As the last of the sakura petals fall, preparations are already underway for the next garden-goer’s delight: the iris. Planted in March and nourished by tsuyu, or the rainy season, Tokyo’s iris bloom in early June, ushering in the summer.
With hundreds of local varieties and deep roots in Japanese culture, these popular perennials add excitement and color to the rainy season and should not be overlooked.
It’s said that the iris gets its name from the Greek word for rainbow, perhaps owing to the numerous shades of white, yellow, mauve, indigo and deep purple across its many species.These variations are just one of the many reasons this ornamental flower is so beloved. Symbolizing things like wisdom, hope, faith, eloquence, and valor, they are proudly featured in cultures all around the world.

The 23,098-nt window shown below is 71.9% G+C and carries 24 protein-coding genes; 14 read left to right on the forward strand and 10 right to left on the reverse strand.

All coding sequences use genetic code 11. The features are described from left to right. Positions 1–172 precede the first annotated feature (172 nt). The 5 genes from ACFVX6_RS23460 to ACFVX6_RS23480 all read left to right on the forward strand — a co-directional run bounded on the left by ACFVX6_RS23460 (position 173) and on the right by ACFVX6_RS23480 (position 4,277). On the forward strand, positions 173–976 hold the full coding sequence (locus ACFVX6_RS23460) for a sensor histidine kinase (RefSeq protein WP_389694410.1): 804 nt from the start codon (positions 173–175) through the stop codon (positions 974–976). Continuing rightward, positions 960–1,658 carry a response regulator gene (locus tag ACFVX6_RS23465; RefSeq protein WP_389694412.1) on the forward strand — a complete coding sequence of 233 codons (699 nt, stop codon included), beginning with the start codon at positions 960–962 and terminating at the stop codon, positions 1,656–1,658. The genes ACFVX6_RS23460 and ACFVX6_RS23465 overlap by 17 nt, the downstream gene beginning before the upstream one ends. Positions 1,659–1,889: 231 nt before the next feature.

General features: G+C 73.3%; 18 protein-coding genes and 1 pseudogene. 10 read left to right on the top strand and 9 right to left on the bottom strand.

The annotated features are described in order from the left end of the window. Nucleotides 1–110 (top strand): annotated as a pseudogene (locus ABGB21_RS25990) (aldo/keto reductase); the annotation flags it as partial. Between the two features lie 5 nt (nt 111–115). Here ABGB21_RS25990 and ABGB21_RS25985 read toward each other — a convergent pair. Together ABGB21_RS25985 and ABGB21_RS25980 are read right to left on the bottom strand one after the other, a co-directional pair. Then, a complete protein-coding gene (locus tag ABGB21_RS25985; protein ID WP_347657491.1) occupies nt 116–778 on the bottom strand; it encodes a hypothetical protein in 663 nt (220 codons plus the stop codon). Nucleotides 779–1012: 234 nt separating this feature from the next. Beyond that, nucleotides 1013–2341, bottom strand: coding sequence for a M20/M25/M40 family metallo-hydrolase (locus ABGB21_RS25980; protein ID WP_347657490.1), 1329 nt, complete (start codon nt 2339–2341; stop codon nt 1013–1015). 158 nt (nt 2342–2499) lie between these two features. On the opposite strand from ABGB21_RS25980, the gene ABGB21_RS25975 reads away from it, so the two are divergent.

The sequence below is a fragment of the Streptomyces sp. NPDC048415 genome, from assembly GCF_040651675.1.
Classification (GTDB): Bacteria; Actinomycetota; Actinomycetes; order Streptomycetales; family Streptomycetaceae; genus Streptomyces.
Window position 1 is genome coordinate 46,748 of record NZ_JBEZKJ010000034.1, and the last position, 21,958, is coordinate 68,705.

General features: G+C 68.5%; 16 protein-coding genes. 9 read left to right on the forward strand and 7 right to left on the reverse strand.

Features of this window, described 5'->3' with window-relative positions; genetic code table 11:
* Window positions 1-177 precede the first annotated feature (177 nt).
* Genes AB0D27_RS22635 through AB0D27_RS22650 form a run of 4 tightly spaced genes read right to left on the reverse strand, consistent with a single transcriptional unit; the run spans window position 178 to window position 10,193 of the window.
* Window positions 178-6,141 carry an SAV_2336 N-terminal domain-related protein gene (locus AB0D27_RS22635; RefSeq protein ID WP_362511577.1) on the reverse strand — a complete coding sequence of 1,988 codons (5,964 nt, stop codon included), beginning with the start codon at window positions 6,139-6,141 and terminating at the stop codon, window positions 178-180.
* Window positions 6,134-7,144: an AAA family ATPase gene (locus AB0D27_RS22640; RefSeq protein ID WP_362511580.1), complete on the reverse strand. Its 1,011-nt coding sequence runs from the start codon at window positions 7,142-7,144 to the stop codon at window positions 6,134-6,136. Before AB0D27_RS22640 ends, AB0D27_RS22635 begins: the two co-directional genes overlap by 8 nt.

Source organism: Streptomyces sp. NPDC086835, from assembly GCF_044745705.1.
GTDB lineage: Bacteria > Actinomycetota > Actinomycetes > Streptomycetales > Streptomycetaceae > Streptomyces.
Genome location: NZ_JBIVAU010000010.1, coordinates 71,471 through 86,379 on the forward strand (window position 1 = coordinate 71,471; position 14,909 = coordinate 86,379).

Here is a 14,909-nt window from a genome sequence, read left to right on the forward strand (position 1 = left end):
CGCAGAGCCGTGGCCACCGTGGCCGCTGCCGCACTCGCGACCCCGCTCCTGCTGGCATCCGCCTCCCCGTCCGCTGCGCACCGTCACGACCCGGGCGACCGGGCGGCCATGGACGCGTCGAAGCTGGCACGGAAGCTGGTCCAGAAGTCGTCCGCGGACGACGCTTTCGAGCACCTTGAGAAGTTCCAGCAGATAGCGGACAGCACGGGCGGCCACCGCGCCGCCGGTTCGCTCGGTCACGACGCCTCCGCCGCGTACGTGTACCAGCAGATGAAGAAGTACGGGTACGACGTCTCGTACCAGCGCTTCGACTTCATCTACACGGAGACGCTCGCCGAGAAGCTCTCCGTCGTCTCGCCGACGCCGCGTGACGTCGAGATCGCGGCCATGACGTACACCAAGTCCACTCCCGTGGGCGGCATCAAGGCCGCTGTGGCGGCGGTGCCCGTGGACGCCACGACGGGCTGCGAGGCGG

Iris Varieties in Japan
Here in Japan, the native “Japanese Iris” refers to not one, but three main species.
Ayame (Iris sanguinea) can be found growing wild in dry soil. It flowers from early May to mid-June.
Next is kakitsubata (Iris laevigata), which prefers wetter conditions. It is cultivated in gardens, and flowers in the second half of May.
Also highly cultivated and requiring similar wet conditions, hanashōbu (Iris ensata), flowers latest, from the beginning of June. This last species is the most well known of the three.
Thanks to a breeding trend in the Edo Period (1603-1867), the number of Japanese iris varieties grew by hundreds, and these days there are now over 2,000 varieties to enjoy.
Iris in Japanese Culture